Investing.com – Crude prices fell almost 2% on Friday as trading for 2021 wound towards a close but the year remained a banner one for oil bulls as output cuts by OPEC+ delivered the biggest rally since 2016 despite threats from Covid variants.
West Texas Intermediate, the benchmark for U.S. crude, was down $1.52, or 1.97%, at $75.47 per barrel by 13:00 ET (18:00 GMT).
For December itself, WTI was up 14%. The final weeks of December are typically strong periods for gasoline and diesel consumption in the United States as people take to the road for Christmas, New Year and holiday travels. Trucking activity is also heavy at this time of year due to seasonal gift deliveries.
For the year, WTI was up 56%, its most since 2009.
London-traded Brent, the global benchmark for oil, slid $1.43, or 1.8%, to $78.13 on the day. For the month, Brent rose 11%, while for the year, it gained 51%. That was Brent’s biggest rally since 2016.
Friday’s dip was more of profit taking and year-end book squaring after a week of substantive gains that saw WTI rising from the pre-Christmas low of $72.27 to the current session high of $77.06, said John Kilduff, founding partner at Again Capital, an energy hedge fund in New York.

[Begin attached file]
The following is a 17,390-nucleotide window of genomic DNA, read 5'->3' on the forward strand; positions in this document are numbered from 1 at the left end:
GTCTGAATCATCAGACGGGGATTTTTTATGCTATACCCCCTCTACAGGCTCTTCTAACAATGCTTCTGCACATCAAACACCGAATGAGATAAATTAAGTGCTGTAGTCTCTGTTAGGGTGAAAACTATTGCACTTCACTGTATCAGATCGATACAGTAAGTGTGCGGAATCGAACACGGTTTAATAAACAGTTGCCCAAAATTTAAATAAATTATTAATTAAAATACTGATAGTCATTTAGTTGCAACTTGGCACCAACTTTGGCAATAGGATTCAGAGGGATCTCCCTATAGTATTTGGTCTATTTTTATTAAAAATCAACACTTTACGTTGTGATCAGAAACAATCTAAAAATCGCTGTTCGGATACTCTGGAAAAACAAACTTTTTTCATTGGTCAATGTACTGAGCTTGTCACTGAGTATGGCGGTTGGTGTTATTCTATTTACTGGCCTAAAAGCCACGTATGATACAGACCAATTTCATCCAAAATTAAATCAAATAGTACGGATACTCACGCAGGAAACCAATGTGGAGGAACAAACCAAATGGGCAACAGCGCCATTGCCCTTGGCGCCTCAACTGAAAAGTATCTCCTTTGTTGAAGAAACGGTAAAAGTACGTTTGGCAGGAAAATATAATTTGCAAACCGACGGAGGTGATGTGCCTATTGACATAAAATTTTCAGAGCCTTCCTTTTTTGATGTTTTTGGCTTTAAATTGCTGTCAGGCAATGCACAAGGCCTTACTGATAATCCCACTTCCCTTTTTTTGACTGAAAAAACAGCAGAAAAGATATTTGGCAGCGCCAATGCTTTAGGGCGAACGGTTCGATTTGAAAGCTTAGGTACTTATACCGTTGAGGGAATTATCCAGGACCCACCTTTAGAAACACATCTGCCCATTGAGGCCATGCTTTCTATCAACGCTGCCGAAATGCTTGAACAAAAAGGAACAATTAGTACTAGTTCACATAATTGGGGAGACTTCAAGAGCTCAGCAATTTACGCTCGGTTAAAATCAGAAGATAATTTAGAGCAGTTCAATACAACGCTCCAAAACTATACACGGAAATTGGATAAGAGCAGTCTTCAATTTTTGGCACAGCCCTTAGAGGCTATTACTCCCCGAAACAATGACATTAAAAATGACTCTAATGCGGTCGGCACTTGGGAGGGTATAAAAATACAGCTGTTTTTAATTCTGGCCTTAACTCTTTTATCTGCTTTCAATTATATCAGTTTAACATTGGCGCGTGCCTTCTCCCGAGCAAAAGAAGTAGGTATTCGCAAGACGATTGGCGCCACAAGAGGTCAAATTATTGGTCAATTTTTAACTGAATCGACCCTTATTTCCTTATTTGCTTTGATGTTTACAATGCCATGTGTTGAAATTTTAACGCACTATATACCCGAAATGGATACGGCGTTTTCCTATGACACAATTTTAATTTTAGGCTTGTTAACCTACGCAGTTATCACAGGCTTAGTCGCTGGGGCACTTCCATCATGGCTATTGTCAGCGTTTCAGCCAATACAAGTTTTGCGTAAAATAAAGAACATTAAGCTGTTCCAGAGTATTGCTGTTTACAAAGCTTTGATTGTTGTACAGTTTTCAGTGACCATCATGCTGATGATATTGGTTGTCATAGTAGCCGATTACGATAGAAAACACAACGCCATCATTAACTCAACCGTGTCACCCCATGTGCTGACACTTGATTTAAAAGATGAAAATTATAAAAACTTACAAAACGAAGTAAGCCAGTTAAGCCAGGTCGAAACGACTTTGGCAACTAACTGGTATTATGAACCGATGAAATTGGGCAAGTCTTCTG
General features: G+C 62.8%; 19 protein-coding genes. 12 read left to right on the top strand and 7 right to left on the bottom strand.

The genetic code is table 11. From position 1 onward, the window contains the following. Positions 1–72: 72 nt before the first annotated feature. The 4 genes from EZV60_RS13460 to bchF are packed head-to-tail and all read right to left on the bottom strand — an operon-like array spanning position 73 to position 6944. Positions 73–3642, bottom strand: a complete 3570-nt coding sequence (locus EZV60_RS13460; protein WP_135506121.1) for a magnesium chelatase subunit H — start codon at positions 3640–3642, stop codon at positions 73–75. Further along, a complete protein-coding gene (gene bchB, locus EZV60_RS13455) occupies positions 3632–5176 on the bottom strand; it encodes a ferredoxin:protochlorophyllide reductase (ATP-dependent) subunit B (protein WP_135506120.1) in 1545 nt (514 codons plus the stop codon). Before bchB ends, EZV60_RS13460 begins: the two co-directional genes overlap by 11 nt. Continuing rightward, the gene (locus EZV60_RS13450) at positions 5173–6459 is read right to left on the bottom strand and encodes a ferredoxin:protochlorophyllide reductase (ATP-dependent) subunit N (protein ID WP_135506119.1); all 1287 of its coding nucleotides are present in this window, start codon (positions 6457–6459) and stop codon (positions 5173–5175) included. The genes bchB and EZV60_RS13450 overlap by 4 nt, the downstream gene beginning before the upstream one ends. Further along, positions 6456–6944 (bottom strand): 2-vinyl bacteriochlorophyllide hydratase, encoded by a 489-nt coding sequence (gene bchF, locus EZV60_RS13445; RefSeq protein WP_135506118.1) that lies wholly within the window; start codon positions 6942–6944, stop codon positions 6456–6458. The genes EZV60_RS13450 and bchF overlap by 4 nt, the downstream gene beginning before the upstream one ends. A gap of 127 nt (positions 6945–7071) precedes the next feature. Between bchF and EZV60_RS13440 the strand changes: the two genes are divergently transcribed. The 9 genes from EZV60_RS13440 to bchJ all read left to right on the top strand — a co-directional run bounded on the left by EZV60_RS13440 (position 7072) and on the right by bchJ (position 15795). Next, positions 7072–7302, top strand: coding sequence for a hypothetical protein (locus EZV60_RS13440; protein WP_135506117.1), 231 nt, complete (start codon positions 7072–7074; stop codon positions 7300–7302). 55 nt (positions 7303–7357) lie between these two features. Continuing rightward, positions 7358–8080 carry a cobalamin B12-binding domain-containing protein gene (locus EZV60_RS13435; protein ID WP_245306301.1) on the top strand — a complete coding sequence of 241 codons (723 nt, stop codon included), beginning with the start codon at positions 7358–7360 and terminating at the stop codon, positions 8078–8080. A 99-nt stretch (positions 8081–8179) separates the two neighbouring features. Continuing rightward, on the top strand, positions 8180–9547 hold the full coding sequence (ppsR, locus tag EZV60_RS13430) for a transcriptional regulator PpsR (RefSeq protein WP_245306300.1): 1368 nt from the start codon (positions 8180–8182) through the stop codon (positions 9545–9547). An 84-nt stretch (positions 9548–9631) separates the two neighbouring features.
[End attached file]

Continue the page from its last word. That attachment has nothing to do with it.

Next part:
“Some might also see this dip as an opportunity to buy ahead of next week’s OPEC+ meeting, where more jawboning will take place among those attending to push the market higher,” Kilduff said.
The 23-nation OPEC+, led by Saudi Arabia and Russia, meets on Jan. 4 to confirm a 400,000 barrels-per-day increase in output for February if it deems market conditions appropriate. On Thursday, Saudi King Salman called on all oil producers to stick with the alliance’s output caps and recommendations to ensure market stability.
While 2021 has been a banner year for oil, it hasn’t been without its challenges. WTI hit a four-month low beneath $65 in November from a seven-year high above $85 in October due to worries over the Omicron variant of the coronavirus.
U.S. health authorities, led by the Centers for Disease Control and Prevention, have, however, assured Americans over the past week that Omicron was a less risky form of the coronavirus compared with the original Covid-19 strain or the Delta variant, especially for those who are vaccinated.
Data on Friday showed the United States averaging 316,000 new cases a day, up nearly fourfold from a month ago.
But the data did not determine how many of those infected were unvaccinated. Separately, CDC data shows that more than 61% of the total US population is fully vaccinated, and over 32% of fully vaccinated adults have received a booster.